Spring Break signals the start of warm days spent outside - preferably at the beach - and a season for social gatherings laughing and unwinding with family and friends. But if your plans involve alcoholic beverages, a harmless afternoon catching rays can take a hazardous turn. Tom Gutwein, MD, FACEP, ED Medical Director, Parkview Health, offers some advice on how to protect yourself and avoid Emergency Department visits (but still enjoy the sunshine).
If you haven't spent a lot of time in the sun, and even if you have, your body needs to adapt to the extra heat and exposure from the harmful rays. It's smart to wear hats and other protective clothing, and to drink plenty of water to keep yourself hydrated.
If you choose to consume alcohol, remember that this can make a sunburn worse and diminish your awareness of your body and surroundings. Every spring and summer, we see people that drink too much alcohol, reducing their awareness and causing them to get an intolerable sunburn, fall and break a leg or arm, sustain a severe laceration, fall out of a boat and sustain a life-threatening injury, or worse.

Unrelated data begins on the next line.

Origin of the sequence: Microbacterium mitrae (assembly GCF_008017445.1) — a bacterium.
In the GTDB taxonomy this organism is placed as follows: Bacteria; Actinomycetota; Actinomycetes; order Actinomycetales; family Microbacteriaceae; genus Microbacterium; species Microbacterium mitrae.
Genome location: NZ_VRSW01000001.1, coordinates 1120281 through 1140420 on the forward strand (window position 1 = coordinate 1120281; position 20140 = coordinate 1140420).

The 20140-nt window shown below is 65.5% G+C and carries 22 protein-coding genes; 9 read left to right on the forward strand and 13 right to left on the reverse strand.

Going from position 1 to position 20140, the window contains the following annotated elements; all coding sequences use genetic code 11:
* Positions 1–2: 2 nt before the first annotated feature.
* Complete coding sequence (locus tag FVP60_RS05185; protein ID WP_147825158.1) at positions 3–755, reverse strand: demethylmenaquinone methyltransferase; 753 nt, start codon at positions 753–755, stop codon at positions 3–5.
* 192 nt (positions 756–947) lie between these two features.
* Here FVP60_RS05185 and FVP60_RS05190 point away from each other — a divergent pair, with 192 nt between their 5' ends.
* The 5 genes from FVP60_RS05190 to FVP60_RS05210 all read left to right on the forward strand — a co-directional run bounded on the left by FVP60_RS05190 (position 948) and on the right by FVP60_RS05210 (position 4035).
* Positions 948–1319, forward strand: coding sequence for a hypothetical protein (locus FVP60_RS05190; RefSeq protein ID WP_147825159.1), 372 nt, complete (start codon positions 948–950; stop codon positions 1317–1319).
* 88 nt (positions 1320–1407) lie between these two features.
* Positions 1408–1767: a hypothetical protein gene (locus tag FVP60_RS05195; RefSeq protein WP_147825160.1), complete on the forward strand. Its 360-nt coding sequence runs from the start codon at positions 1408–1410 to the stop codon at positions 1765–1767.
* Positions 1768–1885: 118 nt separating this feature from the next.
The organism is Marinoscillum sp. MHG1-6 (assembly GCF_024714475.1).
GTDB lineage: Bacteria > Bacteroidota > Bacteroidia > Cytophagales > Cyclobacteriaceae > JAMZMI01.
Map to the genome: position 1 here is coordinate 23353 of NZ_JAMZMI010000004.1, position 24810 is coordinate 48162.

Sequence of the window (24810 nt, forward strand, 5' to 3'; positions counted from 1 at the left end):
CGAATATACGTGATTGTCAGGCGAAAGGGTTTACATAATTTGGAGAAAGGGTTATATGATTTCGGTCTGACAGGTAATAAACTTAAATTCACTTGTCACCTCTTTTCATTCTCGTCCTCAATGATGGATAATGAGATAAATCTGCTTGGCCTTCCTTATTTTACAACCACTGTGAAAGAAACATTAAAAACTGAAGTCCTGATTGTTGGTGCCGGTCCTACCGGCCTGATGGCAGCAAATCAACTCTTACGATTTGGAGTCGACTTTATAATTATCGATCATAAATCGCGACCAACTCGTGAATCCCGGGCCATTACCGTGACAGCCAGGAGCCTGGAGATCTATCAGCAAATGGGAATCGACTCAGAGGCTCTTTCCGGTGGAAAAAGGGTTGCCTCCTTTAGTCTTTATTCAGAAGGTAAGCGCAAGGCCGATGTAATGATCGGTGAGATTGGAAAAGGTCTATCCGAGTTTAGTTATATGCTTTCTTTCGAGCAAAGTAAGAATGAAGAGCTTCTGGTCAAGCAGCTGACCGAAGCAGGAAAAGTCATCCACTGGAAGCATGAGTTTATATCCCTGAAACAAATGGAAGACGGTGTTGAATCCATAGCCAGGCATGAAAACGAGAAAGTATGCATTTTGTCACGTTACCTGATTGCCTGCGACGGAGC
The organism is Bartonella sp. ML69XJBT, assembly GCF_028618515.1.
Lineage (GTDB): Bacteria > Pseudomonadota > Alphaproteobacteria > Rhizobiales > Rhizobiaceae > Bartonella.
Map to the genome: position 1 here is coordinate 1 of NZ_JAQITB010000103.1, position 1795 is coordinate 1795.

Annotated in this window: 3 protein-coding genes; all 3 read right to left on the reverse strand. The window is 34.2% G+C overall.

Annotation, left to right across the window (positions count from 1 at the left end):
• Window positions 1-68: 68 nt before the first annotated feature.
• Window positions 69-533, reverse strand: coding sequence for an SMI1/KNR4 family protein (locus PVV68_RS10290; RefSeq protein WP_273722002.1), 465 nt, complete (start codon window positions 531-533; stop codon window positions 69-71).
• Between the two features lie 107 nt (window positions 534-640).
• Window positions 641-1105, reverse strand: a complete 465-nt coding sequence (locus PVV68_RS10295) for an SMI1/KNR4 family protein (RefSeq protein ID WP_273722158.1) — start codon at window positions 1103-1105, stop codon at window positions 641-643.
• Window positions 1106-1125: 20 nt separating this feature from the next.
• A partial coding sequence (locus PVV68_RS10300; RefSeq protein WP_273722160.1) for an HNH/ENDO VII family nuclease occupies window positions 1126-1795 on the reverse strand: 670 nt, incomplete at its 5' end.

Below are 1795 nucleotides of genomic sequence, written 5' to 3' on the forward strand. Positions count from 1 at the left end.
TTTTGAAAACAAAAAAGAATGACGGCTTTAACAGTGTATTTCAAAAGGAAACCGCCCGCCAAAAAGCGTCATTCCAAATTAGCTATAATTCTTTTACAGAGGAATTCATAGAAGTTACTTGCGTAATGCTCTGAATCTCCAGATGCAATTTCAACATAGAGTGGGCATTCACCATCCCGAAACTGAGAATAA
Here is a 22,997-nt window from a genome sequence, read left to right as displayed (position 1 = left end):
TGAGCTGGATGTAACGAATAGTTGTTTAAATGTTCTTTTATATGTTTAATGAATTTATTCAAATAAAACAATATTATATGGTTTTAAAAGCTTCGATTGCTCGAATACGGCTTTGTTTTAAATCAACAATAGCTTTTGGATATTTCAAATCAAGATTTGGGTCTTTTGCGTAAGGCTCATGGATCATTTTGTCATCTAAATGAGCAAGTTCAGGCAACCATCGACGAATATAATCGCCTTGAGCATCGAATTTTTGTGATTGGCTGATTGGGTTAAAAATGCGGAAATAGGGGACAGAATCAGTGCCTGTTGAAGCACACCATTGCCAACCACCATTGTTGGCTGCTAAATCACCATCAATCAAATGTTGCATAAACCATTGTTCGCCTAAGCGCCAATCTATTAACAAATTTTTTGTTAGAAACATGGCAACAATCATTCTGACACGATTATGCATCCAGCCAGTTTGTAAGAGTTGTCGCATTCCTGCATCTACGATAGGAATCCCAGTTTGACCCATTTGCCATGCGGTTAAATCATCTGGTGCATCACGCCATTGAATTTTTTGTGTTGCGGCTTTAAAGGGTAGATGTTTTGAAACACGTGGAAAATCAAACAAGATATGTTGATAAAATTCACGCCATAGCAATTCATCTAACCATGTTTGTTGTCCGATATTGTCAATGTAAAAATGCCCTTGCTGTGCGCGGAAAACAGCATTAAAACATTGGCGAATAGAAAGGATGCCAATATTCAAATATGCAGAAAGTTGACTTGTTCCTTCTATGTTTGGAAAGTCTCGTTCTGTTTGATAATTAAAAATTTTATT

Consider these simple actions this Spring Break or the next time you have a social gathering outside.
5 Sun Safety Tips
- Make sure you have a designated boat and car driver from the start.
- Bring along plenty of bottles of water and drink them frequently, especially when consuming alcohol.
- Apply sunscreen before you hit the water or the beach, and re-apply it often.
- Don't forget snacks/lunch. Make eating an important part of your day.
- If you're taking any prescription or over-the-counter medications, know that drinking will affect you in some way. Medications may make you drowsy or cause severe dehydration, which decreases your blood pressure to the point that you may not be able to stand. They can also increase the effect the sun has on your skin, making you very likely to suffer a painful sunburn. Many medications, especially when taken with alcohol and when you're exposed to sun and heat, can cause serious, life-threatening problems, including heart, kidney, or neurologic problems.
Have fun, plan ahead and stay safe!